The Tata Sumo is not on sale in the Indian auto market anymore, but the vehicle is still the choice of many people who need to overcome rough terrains thrown at them by the mountains
Many people might think that the Tata Sumo is named after Sumo wrestlers from Japan, but this is not correct. It gets its name from the two initials of Mr Sumant Moolgaokar. He is known as the 'architect of Tata Motors' or TELCO, which was the name of the company in the past. Actually, the SUV bears no resemblance to a Japanese wrestler’s appearance. It has a squared-off appearance which creates a tough image and is suitable for rough terrains. This is one of the reasons why it is still one of the most popualr choices for those who want to overcome hilly regions in India.
The vehicle has now been discontinued but rumours abound that it will come back in a new version in the near future. However, till now, there's no official word on the same by the company. Below, however, we have two videos which will explain why, with the leaf springs, uncomplicated mechanicals and sufficient power sent to the rear wheels, the Tata Sumo is still the best choice for those who have to deal with rough terrains in hilly areas.
The reason why the Tata Sumo is such an ideal vehicle for use on hilly terrains in India is that the SUV utilizes old mechanicals; therefore, it requires a low repair cost and can be fixed by the driver himself or a road-side mechanic with simple tools. The Tata Sumo usually serves as taxis in the Himalayan regions in India with passenger and luggage filled to the fullest.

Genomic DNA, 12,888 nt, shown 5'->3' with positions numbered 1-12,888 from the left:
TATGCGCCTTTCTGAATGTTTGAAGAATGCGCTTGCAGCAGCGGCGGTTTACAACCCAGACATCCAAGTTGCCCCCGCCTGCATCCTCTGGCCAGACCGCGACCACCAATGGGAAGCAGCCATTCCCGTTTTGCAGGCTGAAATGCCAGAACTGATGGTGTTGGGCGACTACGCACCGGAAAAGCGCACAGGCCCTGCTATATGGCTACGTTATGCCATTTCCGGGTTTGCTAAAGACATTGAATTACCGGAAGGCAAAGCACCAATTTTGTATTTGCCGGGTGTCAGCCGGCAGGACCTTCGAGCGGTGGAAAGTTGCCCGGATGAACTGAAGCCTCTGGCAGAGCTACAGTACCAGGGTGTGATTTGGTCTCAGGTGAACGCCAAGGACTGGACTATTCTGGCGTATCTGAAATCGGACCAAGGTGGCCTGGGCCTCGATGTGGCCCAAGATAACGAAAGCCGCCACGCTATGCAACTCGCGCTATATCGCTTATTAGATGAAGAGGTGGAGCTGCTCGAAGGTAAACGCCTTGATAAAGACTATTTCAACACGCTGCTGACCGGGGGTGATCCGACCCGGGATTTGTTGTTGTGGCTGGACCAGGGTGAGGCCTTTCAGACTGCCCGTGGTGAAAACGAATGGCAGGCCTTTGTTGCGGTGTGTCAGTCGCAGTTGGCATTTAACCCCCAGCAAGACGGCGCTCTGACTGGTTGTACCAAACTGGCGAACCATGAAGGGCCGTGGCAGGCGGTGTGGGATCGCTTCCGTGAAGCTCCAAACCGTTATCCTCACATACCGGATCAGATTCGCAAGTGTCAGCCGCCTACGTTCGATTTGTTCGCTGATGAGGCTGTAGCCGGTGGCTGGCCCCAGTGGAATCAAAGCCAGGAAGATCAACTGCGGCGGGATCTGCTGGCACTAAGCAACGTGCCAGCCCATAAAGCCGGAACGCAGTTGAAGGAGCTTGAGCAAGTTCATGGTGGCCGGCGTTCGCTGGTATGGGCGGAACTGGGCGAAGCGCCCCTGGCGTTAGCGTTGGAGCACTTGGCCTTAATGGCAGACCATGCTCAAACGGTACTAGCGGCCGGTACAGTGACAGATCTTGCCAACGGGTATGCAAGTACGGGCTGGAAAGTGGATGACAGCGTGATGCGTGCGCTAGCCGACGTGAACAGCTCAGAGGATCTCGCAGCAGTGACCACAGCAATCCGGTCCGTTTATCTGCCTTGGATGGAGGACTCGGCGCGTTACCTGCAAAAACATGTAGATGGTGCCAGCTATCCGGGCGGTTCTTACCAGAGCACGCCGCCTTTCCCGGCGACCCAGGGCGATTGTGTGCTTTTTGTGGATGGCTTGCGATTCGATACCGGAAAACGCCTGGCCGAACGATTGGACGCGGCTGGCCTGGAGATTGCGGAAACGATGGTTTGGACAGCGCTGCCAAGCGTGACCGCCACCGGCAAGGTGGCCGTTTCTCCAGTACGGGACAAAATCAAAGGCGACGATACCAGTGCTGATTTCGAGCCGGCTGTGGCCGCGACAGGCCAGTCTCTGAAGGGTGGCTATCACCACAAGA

Landslides and poor weather are very common in India; therefore, these vehicles often have to overcome routes where no level ground and tarmac are available. After conducting many journeys like these, the drivers develop amazing skills to successfully drive the fully-loaded vehicles over difficult circumstances. The Tata Sumo was also available with a 4x4 drivetrain system; however, these vehicles have been tweaked for the fleet sector, exports and the armed forces. Underpinned by a body-on-frame platform, the rear axle of the SUV was reinforced for off-road usage. The front suspension system consists of a twin swinging trapezium and a torsion bar whereas a Salisbury-type beam rear axles with antiroll bar and parabolic leaf springs have been utilized in the rear. In its life, the Sumo has experienced many alterations in its powertrain options. The newest version of the UV, the Sumo Grande, received its power from a modern 2.2-litre DICOR motor.